Design Patterns

"Design patterns provide a common vocabulary and a shared understanding of best practices among developers, helping to ensure consistency and
quality in the development process."

Factory Method Design Pattern
Defines an interface for creating objects in a superclass, but lets subclasses alter the
type of objects that will be created.

Command Design Pattern
Encapsulates a request as an object, thereby letting you parameterize clients with different requests, queue
or log requests, and support undoable operations.

Decorator Design Pattern
Attaches additional responsibilities to an object dynamically, without affecting
other objects.

Singleton Design Pattern
Ensures that a class has only one instance, with a global point of access to it.

Observer Design Pattern
Defines a one-to-many dependency between objects, so that when one object changes state, all its dependents are notified
and updated automatically.

Template Method Design Pattern
Defines the steps of an algorithm and allows subclasses to provide their own implementations.

Chain of Responsibility Design Pattern
Behavioral design pattern that is used to decouple the
sender of a request from its receiver

Dependency Injection Design Pattern
Components are given dependencies through method arguments or constructors, rather than creating the dependencies themselves.

Software Design Principles

Single Responsibility Design Pattern
States that a class should have one and only one reason to change

Open Closed Design Pattern
The Open Closed Principle (OCP) states that a class should be open for extension but closed for modification. 

Liskov Substitution Design Pattern
Objects of a superclass should be
able to replace objects of a subclass, without altering the correctness of the program.

Interface Segregation Design Pattern
clients should not be forced to depend on interfaces they do not use

Dependency Inversion Design Pattern
high-level modules should not depend on low-level modules, but rather both should depend on abstractions

JavaScript Design Patterns

"If you've used a solution that is not a unique solution to solve a challenge that is in of itself a unique challenge, then you have utilized the power of a JavaScript design pattern."

PHP Design Patterns

Design patterns are typical solutions to common problems

in software design. Each pattern is like a blueprint

that you can customize to solve a particular

design problem in your code.

Benefits of patterns

Patterns are a toolkit of solutions to common problems in software design. They define a common language that helps your team communicate more efficiently.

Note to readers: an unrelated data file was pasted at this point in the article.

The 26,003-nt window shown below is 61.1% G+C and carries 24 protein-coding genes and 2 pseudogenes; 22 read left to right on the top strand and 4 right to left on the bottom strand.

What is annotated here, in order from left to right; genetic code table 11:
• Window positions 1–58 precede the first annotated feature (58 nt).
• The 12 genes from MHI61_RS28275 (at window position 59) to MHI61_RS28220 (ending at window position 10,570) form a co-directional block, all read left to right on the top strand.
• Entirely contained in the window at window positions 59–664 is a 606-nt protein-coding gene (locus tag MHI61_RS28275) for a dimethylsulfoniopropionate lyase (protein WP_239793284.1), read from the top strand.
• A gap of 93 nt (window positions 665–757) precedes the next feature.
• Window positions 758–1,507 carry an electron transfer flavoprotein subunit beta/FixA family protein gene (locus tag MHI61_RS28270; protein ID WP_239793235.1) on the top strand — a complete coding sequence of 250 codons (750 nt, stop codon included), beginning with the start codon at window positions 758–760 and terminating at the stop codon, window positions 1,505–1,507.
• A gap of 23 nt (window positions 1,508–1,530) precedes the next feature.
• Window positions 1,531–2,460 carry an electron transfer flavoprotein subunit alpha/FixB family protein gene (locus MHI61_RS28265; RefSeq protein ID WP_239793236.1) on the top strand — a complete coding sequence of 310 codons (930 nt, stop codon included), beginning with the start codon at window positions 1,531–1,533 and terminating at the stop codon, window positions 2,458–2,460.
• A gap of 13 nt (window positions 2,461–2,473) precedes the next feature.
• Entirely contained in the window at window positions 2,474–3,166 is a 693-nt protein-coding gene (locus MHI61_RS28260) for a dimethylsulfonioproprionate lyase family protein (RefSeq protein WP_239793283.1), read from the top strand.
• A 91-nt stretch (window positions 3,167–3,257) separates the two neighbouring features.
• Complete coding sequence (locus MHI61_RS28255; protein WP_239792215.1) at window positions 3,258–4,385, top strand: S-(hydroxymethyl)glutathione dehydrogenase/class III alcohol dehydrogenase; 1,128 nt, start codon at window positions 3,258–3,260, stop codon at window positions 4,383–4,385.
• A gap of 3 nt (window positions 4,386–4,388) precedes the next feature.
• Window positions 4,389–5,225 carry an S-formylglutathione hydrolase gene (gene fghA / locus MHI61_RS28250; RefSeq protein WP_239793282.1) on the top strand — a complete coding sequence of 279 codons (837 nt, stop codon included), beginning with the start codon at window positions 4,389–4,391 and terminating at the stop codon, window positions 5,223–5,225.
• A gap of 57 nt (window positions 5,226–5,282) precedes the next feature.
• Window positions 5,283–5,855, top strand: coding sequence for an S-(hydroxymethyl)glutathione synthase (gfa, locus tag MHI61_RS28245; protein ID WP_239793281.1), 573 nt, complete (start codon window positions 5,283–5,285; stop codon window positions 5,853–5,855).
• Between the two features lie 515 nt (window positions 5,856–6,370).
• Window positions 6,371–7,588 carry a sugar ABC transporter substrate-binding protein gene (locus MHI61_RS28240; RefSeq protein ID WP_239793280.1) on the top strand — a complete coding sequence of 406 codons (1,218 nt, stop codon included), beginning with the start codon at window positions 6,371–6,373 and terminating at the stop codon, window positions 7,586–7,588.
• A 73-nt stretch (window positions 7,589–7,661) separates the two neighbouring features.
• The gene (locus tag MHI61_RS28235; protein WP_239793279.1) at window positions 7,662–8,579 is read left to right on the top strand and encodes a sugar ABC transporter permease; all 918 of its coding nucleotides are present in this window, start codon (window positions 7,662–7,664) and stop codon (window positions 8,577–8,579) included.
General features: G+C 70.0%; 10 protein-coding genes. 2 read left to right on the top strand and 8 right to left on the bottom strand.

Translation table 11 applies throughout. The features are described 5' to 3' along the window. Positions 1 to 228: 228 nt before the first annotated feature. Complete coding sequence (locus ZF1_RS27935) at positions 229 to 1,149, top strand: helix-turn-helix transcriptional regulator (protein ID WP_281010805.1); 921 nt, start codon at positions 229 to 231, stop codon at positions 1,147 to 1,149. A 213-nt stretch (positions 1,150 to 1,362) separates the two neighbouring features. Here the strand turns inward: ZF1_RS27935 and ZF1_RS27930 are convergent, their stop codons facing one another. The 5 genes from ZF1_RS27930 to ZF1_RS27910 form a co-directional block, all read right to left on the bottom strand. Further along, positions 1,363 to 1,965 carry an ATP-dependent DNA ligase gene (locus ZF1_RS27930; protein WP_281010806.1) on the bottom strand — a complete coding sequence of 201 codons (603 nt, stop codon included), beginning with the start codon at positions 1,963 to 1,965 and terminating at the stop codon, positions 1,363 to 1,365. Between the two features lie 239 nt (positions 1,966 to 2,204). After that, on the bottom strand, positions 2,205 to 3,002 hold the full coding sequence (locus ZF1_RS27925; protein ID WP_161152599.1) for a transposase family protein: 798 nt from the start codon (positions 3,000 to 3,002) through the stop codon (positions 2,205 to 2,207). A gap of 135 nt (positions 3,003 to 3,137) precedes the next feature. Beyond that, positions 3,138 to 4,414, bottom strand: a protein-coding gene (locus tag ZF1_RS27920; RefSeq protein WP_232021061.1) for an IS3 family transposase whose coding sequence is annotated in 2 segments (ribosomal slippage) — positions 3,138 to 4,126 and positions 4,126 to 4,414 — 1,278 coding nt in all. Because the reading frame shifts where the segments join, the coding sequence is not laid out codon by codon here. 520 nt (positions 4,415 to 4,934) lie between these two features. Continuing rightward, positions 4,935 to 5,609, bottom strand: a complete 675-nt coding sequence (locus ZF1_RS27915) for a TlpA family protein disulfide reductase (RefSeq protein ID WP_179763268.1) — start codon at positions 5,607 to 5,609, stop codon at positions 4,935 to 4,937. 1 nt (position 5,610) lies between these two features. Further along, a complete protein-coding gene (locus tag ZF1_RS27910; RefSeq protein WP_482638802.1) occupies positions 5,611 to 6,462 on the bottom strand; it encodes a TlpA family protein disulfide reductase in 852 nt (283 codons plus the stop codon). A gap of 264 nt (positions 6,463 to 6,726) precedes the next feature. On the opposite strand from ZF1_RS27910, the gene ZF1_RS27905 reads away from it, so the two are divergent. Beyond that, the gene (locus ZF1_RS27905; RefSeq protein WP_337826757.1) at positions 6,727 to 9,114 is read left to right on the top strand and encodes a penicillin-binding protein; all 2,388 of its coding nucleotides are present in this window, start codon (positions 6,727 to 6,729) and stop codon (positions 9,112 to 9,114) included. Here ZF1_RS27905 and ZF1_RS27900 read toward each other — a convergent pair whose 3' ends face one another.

Design patterns differ by their complexity, level of detail and scale of applicability. In addition, they can be categorized by their intent and divided into three groups.

Criticism of patterns

Are patterns as good as advertised? Is it always possible to use them? Can patterns sometimes be harmful?

History of patterns

The concept of design patterns in software engineering has its roots in architecture and civil engineering. In the mid-1960s, architect Christopher Alexander developed the concept of design patterns as a way to describe the common solutions that arose in building design.

In the late 1980s and early 1990s, software engineers and architects began to adapt this concept to software design. In the famous book "Design Patterns: Elements of Reusable Object-Oriented Software," the authors identified 23 commonly occurring software design problems and provided solutions for each in the form of a design pattern.

Since then, design patterns have become a fundamental part of software engineering and are widely used by developers and teams to solve common software design problems. Design patterns provide a common vocabulary and shared understanding of best practices among developers, helping to ensure consistency and quality in the development process. They also make it easier to maintain and evolve code over time by providing a clear and flexible structure.

Today, design patterns continue to be an important part of software engineering, and the concept has been extended to include patterns for other aspects of software development, such as security, performance, and testing. The popularity of design patterns shows no sign of fading, and they remain an essential tool for software engineers looking to build high-quality, maintainable software systems.

In conclusion, design patterns in software engineering have a rich history and continue to be an important tool for software engineers today. By providing solutions to common software design problems, they help ensure consistency and quality in the development process and make it easier to maintain and evolve code over time.